Don McGahn defied a congressional subpoena on Tuesday after President Trump ordered his former White House counsel not to answer questions intended to probe whether the embattled commander-in-chief obstructed justice in the course of special counsel Robert Mueller's investigation.
Current White House counsel Pat Cipollone sent a letter Monday to House Judiciary Committee chairman Jerrold Nadler, D-N.Y., saying that the Justice Department "has advised me that Mr. McGahn is absolutely immune from compelled congressional testimony with respect to matters occurring during his service as a senior adviser to the president." He added, "The president has directed Mr. McGahn not to appear at the Committee's scheduled hearing."
McGahn's lawyer also sent a letter confirming the White House's orders, arguing that "Mr. McGahn . . . must honor his ethical and legal obligations as a former senior lawyer and senior adviser to the president. In short, it is our view that the committee's dispute is not with Mr. McGahn but with the White House . . . Mr. McGahn remains obligated to maintain the status quo and respect the president's instruction."
Nadler denounced Trump's actions during a Tuesday night interview with CNN primetime host Chris Cuomo.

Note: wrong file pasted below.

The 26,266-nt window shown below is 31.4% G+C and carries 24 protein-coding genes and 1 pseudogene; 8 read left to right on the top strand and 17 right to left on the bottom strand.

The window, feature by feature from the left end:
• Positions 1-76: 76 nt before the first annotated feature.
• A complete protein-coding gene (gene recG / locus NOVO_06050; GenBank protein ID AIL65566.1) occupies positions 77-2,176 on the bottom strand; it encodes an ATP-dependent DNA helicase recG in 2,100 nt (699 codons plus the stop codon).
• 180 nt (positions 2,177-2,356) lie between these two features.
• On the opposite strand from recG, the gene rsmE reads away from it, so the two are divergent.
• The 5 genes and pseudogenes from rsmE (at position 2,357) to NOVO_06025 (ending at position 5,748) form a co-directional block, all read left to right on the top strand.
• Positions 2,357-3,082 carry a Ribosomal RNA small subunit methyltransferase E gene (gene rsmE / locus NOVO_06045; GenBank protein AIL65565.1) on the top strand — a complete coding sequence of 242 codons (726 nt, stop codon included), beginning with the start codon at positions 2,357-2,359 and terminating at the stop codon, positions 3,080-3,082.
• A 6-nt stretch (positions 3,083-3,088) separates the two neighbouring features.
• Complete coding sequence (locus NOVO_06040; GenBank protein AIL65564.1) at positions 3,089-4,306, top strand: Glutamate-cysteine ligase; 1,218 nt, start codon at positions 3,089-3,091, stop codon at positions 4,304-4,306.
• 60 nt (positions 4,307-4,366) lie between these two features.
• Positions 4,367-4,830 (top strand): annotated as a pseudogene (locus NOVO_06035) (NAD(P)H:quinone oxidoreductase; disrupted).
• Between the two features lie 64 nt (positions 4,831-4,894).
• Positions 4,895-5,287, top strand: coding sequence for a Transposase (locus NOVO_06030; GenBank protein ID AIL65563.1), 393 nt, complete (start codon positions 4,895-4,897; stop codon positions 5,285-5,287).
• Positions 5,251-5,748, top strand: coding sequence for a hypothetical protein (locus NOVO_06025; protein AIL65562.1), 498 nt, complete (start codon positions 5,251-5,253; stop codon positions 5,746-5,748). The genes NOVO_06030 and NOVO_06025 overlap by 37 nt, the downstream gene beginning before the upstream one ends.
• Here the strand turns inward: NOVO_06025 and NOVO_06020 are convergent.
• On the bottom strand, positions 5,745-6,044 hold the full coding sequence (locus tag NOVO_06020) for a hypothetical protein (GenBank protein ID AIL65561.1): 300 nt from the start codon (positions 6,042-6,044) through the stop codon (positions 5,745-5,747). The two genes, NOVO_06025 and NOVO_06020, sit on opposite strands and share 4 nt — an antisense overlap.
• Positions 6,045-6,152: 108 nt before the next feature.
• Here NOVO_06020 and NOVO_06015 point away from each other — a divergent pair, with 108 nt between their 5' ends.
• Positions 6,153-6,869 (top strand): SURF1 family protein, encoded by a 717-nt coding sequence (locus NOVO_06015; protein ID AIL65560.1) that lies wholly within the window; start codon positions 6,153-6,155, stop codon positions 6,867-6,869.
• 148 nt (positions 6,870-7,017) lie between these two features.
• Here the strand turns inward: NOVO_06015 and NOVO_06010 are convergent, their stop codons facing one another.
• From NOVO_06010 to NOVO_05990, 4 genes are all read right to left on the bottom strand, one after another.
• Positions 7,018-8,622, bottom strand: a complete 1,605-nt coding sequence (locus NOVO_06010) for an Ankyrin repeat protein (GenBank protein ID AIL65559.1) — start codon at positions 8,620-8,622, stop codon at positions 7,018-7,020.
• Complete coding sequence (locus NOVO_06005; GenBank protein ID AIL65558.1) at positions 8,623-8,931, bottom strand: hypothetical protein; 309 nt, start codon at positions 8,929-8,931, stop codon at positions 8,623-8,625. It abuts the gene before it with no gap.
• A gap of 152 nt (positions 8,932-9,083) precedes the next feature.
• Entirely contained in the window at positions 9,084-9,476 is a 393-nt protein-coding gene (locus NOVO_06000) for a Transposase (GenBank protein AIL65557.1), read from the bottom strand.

"Their pattern is to tell the committee at the very end that someone's not coming in — the night before," Nadler explained. "I mean, he's been on schedule for a month. And all of a sudden, they tell us the night before. But this is part of the pattern of the president, and Rudy Giuliani and the White House generally intimidating McGahn from testifying — acting lawlessly to prevent him from testifying about the obstructions of justice, which he testified to — the president's obstructions of justice, which he testified to by Mueller."
He added, "So you're dealing with a lawless president, who is willing to go to any lengths to prevent testimony that might implicate him — that does implicate him."
When Nadler said the House Judiciary Committee would move to enforce the subpoenas against McGahn and Attorney General William Barr in court, Cuomo pointed out that it could take "forever" to complete that process. In response, Nadler pointed out how, earlier that day, a federal court had rejected an argument made by the Trump administration, which was similar in scope to the one being used to block both McGahn and Barr from testifying.
Nadler reiterated his disgust with McGahn during Tuesday's House Judiciary Committee hearing, one in which an empty chair where McGahn was supposed to sit was left vacant for cameras to see, according to NBC News.
"This conduct is not remotely acceptable," Nadler said during his remarks. "Mr. McGahn did not appear today, because the president prevented it — just as the president has said that he would 'fight all subpoenas' issued by Congress as part of his broader efforts to cover up his misconduct."
He added, "Our subpoenas are not optional. Mr. McGahn has a legal obligation to be here for this scheduled appearance. If he does not immediately correct his mistake, this committee will have no choice but to enforce the subpoena against him."